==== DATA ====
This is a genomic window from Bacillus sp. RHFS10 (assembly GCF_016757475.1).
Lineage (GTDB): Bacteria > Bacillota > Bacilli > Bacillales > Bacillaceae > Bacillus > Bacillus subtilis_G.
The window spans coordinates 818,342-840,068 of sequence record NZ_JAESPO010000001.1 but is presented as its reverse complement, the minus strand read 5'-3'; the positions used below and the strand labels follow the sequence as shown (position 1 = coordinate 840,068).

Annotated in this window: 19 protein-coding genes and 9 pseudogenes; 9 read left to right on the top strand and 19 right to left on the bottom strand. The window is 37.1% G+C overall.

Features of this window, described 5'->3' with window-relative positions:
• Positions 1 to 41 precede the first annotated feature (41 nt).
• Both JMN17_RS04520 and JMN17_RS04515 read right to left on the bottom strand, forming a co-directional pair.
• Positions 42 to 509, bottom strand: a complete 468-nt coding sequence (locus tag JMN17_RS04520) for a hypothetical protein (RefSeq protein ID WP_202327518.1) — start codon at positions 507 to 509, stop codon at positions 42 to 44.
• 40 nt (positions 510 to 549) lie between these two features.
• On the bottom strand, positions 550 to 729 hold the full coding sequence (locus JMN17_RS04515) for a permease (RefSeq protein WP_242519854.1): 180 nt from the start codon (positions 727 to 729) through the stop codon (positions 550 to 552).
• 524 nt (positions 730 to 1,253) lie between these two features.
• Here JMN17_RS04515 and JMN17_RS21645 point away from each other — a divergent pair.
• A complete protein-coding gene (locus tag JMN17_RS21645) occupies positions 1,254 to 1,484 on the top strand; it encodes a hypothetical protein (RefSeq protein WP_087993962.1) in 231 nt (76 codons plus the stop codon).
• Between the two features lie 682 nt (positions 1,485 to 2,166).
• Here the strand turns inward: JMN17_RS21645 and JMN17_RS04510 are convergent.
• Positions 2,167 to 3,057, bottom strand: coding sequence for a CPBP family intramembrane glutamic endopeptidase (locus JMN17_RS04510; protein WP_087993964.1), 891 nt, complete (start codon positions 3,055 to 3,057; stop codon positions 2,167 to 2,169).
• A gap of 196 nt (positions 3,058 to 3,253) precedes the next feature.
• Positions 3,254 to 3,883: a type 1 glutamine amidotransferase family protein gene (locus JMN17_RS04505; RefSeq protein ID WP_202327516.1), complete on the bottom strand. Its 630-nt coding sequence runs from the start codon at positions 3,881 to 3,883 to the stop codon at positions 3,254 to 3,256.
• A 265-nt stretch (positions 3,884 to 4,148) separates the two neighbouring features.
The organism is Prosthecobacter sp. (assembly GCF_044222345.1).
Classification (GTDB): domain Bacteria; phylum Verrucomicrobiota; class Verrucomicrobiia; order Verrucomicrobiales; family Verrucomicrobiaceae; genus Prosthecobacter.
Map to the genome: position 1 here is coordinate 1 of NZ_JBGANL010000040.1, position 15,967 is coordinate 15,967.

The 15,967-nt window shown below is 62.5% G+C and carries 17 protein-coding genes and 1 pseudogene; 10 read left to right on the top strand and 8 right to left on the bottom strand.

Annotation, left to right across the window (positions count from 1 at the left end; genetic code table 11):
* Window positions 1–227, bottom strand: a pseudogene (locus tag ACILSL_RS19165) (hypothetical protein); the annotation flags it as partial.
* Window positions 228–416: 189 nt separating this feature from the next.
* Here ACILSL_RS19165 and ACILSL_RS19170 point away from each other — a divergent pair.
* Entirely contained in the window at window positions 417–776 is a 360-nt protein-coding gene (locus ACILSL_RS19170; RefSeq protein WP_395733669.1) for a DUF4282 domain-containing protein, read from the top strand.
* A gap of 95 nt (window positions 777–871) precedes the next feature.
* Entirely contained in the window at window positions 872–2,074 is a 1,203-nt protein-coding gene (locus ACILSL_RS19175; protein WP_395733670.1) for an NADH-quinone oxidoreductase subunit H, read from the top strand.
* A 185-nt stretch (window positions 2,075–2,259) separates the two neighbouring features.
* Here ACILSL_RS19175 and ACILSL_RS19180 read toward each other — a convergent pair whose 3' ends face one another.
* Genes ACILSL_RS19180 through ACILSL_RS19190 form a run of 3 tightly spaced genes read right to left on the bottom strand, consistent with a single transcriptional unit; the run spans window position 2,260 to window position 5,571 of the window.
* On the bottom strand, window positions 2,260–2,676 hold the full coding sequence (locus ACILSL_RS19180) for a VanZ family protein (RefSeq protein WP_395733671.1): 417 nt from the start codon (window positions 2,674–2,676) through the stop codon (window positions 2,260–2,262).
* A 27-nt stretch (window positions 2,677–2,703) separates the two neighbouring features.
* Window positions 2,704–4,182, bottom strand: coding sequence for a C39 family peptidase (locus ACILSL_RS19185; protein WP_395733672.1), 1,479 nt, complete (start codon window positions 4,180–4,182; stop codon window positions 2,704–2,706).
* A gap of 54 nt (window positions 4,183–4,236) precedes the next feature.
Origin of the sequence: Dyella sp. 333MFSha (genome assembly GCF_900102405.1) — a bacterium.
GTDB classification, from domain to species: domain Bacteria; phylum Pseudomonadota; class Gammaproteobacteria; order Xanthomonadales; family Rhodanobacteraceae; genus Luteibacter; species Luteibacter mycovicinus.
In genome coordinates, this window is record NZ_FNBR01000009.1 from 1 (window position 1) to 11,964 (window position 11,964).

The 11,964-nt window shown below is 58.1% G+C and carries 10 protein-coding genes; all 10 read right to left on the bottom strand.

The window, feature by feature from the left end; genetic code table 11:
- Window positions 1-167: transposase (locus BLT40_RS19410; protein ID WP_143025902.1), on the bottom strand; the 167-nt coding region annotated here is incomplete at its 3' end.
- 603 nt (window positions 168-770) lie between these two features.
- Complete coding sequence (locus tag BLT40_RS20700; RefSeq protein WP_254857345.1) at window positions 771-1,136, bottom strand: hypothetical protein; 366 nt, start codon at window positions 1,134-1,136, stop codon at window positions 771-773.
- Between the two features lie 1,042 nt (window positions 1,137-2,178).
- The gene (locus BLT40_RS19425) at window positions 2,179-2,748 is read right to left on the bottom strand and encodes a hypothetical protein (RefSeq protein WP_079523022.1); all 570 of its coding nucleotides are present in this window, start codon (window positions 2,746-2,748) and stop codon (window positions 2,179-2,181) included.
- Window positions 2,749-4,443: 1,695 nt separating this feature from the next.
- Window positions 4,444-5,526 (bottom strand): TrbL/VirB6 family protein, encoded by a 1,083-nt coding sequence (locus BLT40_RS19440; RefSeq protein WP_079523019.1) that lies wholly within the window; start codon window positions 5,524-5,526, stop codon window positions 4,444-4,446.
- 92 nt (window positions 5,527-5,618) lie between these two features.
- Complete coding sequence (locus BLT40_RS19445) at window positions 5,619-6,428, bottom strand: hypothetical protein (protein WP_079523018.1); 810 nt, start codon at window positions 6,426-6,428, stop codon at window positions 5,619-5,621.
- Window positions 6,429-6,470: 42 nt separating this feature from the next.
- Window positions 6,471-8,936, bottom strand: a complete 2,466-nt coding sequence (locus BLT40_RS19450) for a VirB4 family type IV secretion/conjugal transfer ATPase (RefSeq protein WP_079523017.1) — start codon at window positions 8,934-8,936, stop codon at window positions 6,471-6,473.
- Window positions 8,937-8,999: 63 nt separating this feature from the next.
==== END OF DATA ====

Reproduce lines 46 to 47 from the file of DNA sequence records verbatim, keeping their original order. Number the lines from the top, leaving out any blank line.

- Between the two features lie 1,042 nt (window positions 1,137-2,178).
- The gene (locus BLT40_RS19425) at window positions 2,179-2,748 is read right to left on the bottom strand and encodes a hypothetical protein (RefSeq protein WP_079523022.1); all 570 of its coding nucleotides are present in this window, start codon (window positions 2,746-2,748) and stop codon (window positions 2,179-2,181) included.